Blueprint launced for seaweed plan

AGRIFUTURES has released the Australian Seaweed Blueprint Implementation Plan, which prioritises research, development and extension (RD&E) activities for the next four years.

The plan was produced as part of AgriFutures’ Australia’s emerging industries program, which focuses on new industries with high growth potential, including seaweed, and will be key o meeting changing global demands for agricultural products.

The implementation plan builds on the landmark Australian Seaweed Industry Blueprint report published by AgriFutures in 2020, and incorporates new insights from stakeholder feedback on the industry’s most pressing challenges.

AgriFutures program manager, Dr Brenda Kranz, said the implementation plan prioritised three key areas: leadership and collaboration, including governance, policy and communications; production capability and scale, including the national hatchery network; and biosecurity, investment innovation, including new products and technologies.

“Since the industry Blueprint was first released in 2020, AgriFutures has invested in a series of strategic RD&E projects to support industry achieving its goal of $100m in production by 2025,” said Dr Kranz.

The plan now empowers the industry to take the next step in its growth with clear targeted priorities for future development activities.”

It was released in time for the International Seaweed Symposium (ISS) in Hobart.

The plan outlines the major flagship initiative for the NHN to accelerate industry development.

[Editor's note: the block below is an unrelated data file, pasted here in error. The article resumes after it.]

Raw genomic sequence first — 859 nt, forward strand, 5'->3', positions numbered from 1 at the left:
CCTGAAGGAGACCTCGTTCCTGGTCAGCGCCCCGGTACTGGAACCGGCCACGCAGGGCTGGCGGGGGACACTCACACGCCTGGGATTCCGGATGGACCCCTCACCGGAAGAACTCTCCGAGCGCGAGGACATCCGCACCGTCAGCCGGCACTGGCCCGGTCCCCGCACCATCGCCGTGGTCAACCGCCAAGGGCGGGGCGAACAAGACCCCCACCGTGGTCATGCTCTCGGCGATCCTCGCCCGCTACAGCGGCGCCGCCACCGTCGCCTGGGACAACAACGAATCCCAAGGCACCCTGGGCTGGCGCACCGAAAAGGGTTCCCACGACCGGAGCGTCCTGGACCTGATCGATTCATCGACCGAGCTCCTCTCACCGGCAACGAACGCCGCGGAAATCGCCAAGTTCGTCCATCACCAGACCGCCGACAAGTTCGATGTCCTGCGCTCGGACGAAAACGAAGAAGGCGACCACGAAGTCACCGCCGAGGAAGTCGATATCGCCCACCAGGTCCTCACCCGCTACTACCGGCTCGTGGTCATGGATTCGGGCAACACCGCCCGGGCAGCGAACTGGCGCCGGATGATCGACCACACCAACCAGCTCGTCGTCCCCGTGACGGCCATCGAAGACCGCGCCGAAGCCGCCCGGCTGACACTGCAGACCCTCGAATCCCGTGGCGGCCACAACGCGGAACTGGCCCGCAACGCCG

“Industry has identified that a major impediment to production is capability and technology for production of large quantities of clean, native seedstock,” said Ms Kelly.

“A national hatchery network will facilitate knowledge development and skill transfer to get seaweed growers focussed on expanding cultivation.”

The plan also recommends a review of pests, diseases and biosecurity challenges, as well as the need for a licencing toolkit to assist businesses in obtaining ocean leases and aquaculture permits and navigate state-specific legislation governing the industry.

“Aquaculture policy is highly variable between states and can present a significant roadblock to commercial development,” said Ms Kelly.

“The plan outlines a pathway to achieving a national policy framework and facilitating states to create a progressive and risk appropriate regulatory environment that recognises the benefits of seaweed aquaculture to marine environments.”

To find out more on the seaweed industry visit,

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